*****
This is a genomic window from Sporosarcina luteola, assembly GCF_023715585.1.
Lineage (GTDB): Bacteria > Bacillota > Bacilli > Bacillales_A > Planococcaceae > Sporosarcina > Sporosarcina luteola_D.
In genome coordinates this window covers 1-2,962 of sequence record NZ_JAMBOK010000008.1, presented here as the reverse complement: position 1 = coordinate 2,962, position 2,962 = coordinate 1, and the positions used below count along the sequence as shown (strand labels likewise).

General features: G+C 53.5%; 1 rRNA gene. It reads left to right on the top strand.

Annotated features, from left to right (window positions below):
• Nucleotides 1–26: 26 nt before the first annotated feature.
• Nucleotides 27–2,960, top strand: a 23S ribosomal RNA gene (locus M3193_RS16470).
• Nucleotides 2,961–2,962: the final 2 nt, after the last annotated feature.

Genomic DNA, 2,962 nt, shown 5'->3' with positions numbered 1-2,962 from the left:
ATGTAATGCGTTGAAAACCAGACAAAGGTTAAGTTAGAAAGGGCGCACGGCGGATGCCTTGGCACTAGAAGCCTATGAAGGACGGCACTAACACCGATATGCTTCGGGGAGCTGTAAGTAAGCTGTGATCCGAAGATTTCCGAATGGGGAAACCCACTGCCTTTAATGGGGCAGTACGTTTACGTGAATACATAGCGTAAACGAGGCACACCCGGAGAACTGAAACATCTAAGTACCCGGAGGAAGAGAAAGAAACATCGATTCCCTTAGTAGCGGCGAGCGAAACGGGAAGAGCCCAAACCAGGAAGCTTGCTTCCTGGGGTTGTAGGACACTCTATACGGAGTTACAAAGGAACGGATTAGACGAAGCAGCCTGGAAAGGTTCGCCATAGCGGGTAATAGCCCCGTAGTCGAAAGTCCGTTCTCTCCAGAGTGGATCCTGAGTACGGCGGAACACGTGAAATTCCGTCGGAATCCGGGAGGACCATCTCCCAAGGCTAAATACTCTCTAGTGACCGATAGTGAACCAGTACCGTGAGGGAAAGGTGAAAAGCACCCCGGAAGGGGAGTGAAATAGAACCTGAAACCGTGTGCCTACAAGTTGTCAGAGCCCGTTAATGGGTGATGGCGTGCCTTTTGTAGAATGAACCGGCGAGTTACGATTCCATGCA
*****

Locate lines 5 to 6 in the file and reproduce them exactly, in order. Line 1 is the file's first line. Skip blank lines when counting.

Annotated features, from left to right (window positions below):
• Nucleotides 1–26: 26 nt before the first annotated feature.